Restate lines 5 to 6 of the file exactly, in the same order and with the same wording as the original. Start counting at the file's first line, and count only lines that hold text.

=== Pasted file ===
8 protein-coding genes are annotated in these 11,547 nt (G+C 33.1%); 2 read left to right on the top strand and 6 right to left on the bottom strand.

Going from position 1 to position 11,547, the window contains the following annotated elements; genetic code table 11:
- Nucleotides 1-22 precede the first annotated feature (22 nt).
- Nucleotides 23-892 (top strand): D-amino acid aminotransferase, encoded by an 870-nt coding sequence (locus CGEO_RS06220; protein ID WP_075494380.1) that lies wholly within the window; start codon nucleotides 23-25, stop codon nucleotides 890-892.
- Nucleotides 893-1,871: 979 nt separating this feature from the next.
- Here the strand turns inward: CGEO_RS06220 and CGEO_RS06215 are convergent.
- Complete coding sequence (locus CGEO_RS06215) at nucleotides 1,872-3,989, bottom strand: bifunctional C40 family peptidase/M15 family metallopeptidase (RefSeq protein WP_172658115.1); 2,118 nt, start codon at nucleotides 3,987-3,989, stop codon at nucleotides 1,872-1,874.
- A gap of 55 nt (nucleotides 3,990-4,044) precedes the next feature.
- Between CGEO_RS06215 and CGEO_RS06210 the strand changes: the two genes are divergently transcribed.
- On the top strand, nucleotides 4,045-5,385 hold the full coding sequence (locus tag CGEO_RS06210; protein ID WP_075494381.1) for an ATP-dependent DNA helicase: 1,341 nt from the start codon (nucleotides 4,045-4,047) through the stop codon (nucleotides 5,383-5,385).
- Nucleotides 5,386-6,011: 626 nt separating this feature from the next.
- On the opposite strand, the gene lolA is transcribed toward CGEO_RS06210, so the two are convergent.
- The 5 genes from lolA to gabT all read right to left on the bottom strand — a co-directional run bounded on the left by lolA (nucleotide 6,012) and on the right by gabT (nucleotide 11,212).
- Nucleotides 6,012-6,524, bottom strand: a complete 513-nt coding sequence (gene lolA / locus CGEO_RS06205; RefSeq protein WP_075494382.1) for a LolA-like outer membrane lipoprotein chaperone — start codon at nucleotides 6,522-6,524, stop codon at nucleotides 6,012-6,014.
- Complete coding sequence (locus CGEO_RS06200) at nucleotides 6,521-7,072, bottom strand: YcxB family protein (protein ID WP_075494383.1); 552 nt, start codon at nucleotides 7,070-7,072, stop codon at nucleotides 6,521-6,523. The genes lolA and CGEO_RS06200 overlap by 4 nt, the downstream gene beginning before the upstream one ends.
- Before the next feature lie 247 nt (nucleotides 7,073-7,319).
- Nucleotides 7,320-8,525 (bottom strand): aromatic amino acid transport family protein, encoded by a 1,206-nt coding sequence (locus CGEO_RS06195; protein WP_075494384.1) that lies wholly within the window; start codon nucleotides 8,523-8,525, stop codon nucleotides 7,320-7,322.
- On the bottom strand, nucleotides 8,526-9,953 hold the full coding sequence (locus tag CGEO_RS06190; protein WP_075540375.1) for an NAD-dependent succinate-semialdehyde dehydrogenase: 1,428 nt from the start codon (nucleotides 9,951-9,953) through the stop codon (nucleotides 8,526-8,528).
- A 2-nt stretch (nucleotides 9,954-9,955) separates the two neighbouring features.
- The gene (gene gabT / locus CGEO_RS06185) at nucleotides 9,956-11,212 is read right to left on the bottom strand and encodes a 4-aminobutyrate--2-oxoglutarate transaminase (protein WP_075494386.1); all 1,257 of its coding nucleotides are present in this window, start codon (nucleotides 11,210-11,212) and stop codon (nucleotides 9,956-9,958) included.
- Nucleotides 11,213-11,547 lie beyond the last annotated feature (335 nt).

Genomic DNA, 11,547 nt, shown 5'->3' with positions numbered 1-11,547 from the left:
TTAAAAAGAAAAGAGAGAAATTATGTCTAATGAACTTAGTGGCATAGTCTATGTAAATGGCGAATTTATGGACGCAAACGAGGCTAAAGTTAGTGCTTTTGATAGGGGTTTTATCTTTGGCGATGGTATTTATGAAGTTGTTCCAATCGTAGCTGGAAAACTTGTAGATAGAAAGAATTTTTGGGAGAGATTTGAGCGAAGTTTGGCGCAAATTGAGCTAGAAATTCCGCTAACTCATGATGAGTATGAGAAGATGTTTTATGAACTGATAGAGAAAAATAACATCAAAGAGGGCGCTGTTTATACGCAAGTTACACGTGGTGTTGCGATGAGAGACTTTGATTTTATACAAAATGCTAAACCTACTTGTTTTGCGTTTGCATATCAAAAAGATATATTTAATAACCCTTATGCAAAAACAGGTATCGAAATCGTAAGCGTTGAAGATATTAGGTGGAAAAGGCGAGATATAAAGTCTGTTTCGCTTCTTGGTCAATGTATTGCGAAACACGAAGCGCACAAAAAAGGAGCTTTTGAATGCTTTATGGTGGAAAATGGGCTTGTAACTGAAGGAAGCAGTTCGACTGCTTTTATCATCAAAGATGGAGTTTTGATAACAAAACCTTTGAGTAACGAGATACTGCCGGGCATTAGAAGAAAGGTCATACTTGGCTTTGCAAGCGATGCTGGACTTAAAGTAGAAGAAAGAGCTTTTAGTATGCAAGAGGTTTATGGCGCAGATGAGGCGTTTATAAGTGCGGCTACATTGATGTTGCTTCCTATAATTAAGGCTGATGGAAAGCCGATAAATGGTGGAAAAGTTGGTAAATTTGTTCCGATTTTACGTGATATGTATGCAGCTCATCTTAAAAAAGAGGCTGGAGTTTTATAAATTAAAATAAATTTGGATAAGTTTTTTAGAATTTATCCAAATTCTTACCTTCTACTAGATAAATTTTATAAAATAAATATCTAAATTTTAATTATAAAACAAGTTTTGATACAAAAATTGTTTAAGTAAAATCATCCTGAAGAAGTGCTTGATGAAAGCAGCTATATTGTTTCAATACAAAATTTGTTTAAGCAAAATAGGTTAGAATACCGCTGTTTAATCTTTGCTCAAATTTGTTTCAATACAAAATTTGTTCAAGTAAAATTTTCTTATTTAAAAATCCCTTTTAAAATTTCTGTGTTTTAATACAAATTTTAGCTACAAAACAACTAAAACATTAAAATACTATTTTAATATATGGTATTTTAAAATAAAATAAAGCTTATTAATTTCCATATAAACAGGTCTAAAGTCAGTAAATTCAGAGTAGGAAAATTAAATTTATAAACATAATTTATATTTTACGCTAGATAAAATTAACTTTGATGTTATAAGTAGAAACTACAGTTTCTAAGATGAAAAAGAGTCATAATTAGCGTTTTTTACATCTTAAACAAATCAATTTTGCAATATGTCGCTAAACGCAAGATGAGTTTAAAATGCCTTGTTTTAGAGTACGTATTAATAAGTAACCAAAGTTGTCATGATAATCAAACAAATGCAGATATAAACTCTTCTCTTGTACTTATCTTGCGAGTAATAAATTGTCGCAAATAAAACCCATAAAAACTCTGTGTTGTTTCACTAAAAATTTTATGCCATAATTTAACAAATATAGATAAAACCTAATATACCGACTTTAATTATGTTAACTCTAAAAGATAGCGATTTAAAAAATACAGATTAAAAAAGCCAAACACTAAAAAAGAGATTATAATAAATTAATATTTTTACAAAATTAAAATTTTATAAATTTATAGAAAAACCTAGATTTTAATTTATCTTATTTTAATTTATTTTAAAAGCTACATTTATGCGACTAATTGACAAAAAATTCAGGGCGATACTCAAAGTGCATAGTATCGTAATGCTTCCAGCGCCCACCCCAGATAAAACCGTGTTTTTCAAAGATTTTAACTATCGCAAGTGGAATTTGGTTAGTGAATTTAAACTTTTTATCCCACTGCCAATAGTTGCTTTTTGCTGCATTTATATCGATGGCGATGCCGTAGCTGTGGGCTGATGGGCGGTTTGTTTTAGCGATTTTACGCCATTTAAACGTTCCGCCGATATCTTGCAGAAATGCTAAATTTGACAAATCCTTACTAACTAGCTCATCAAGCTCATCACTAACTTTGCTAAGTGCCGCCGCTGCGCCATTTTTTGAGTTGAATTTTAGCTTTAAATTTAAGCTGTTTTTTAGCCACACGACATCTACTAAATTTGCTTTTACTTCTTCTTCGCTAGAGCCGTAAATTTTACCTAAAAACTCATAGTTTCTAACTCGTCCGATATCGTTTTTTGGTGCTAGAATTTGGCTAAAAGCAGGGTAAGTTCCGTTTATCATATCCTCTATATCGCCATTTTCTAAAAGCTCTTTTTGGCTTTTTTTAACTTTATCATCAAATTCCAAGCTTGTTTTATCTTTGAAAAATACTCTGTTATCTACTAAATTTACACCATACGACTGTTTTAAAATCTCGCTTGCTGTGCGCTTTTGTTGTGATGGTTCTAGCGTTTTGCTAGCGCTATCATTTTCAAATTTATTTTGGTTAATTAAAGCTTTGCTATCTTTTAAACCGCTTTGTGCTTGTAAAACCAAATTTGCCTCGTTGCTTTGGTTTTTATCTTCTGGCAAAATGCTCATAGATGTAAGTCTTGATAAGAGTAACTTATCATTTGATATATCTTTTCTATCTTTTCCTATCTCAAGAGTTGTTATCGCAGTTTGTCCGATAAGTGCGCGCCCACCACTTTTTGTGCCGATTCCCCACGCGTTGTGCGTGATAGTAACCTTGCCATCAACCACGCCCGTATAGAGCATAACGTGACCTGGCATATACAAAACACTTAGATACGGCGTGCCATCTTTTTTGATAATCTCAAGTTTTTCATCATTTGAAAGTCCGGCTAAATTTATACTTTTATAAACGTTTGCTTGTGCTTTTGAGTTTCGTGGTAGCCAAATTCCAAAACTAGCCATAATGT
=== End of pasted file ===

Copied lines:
- Nucleotides 893-1,871: 979 nt separating this feature from the next.
- Here the strand turns inward: CGEO_RS06220 and CGEO_RS06215 are convergent.